Un-Trumping Border Stereotypes
President Trump’s rhetoric and action on immigration has sent shivers down the spine of many documented and undocumented Americans, but none so much as those who live on the U.S.–Mexico border. Anne M. Giangiulio, a tenured associate professor at The University of Texas at El Paso, teaches classes that range from introductory to the advanced study of graphic design, and also web design. She saw this as an opportunity to energize her Mexican American and Mexican national students to action in her class Graphic Design 4: Typography, an intermediate-level course exploring the various technical challenges faced by the graphic designer in terms of typography and page layout. The course focuses extensively on the history of graphic design and the role it should play in informing the decisions designers make in the 21st century. Each student was asked to design a poster to promote El Paso by avoiding the cliches and stereotypes that have been triggered by the president’s border tactics. (Some are for sale here.) I asked Professor Giangiulio to speak more about the project.
How and why did this project get started?
The day after Trump was elected in Fall 2016, I came onto campus at The University of Texas at El Paso (UTEP) to teach my Wednesday 8:30 a.m. class, and the classroom was silent. Students were actually in tears. One student just looked at me and asked, “What are we going to do?” They seemed so deflated it really disturbed me as a professor. One of the reasons I teach is that I really feed off of the vibrancy of my students. To me it seemed like all these bad vibes were just eating away at the souls of these usually hopeful, fun-loving, spirited and creative young people. I then started to think of how to channel this terrible energy in positive ways because everything just seemed so negative at the time.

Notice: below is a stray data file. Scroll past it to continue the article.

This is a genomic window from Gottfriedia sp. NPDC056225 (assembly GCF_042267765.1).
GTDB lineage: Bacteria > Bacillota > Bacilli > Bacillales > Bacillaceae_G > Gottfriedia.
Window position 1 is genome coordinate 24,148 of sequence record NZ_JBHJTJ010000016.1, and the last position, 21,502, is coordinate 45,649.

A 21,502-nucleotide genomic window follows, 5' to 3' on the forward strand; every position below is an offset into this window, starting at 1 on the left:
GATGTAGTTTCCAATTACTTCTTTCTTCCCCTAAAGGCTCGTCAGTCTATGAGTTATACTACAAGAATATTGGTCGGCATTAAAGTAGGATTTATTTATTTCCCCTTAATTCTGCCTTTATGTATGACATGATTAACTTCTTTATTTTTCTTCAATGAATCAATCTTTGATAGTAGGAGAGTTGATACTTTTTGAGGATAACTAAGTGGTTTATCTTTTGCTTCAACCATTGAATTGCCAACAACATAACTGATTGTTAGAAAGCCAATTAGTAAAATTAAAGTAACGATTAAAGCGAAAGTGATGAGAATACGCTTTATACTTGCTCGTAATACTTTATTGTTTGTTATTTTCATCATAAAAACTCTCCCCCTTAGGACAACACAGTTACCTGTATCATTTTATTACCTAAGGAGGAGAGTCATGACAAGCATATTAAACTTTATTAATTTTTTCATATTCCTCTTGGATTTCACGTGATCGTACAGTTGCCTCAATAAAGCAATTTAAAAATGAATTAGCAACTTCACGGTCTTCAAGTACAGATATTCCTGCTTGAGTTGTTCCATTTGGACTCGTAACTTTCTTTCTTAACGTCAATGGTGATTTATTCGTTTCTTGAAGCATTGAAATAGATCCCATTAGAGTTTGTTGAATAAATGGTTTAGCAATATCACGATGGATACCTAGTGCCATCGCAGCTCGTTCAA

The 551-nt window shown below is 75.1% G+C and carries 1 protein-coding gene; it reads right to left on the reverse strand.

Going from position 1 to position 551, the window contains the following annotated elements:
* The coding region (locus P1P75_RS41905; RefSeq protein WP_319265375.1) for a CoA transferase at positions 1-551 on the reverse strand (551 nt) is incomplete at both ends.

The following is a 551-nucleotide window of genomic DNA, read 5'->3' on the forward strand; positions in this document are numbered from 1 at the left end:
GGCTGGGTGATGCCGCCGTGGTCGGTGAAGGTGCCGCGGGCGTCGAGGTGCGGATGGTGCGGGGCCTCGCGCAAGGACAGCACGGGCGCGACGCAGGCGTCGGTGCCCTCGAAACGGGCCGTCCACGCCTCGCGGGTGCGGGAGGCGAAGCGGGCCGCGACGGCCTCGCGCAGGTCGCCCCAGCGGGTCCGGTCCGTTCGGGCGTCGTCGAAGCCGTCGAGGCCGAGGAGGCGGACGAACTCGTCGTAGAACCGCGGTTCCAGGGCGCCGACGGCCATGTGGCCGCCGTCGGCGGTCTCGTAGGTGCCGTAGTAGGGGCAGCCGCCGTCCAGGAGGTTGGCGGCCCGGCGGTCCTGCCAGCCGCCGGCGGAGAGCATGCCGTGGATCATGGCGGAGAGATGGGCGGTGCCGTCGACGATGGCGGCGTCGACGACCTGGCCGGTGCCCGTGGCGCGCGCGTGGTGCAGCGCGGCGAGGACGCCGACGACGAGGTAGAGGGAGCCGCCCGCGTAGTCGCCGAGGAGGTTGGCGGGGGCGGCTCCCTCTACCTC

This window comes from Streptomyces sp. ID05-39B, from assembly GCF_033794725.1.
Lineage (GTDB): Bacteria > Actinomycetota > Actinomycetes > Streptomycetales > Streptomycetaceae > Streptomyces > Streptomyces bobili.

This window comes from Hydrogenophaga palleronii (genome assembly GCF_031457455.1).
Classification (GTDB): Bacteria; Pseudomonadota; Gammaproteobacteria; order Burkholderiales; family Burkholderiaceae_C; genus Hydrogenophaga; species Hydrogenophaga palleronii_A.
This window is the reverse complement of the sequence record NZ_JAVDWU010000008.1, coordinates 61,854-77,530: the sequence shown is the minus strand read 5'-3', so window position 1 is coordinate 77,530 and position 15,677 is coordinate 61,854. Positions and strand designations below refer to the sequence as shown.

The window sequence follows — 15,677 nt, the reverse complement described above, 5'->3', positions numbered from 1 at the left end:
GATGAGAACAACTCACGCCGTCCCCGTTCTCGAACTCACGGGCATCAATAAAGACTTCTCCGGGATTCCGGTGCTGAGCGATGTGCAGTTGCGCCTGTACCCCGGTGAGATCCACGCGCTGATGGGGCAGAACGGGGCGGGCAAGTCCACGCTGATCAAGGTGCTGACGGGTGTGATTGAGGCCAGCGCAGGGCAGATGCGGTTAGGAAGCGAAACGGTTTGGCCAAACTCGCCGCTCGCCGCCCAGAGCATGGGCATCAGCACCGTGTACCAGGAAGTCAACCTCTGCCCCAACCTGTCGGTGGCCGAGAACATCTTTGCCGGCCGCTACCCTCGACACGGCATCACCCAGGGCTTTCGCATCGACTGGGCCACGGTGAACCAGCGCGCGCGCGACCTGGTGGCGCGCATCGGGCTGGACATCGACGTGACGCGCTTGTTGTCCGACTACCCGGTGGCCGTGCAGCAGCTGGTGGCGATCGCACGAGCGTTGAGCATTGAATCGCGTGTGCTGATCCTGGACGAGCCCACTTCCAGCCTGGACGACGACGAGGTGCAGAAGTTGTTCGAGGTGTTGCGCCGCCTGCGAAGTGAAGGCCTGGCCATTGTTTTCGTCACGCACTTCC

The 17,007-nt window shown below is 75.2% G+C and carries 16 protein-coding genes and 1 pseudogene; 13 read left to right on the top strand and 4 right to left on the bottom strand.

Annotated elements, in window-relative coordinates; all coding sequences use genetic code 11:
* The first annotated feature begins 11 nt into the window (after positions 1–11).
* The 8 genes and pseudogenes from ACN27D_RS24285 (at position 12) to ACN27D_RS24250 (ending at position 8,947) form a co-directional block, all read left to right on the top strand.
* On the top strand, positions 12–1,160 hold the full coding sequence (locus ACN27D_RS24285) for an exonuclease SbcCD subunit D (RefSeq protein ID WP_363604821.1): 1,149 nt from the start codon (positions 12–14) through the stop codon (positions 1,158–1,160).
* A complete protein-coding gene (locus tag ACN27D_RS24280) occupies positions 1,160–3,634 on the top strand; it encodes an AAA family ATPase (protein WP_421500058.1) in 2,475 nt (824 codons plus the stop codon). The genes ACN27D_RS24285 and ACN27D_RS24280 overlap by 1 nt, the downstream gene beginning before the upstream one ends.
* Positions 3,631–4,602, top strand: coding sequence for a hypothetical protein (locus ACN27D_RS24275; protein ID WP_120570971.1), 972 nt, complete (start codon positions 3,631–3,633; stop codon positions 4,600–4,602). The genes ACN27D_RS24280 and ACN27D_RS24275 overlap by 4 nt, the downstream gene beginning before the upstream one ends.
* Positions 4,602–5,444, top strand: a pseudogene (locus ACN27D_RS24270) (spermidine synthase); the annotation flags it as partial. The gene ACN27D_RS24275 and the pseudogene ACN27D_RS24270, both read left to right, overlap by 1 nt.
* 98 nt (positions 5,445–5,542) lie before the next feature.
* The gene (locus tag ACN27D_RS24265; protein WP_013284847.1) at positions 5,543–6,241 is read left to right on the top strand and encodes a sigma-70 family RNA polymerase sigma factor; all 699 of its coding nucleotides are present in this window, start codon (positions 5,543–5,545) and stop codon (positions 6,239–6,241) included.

Many of your students are Mexican Americans and Mexican nationals. Did they come to you, or you to them, with concerns about Trump’s rhetoric?
They certainly did and still do express their concerns about Trump’s rhetoric. Students [were] wondering if they could even still attend classes once Trump was elected because they are Mexican citizens. It was a daily topic of conversation at the start of almost every class. Before he was elected it was always, “Did you hear what he said now?” etc.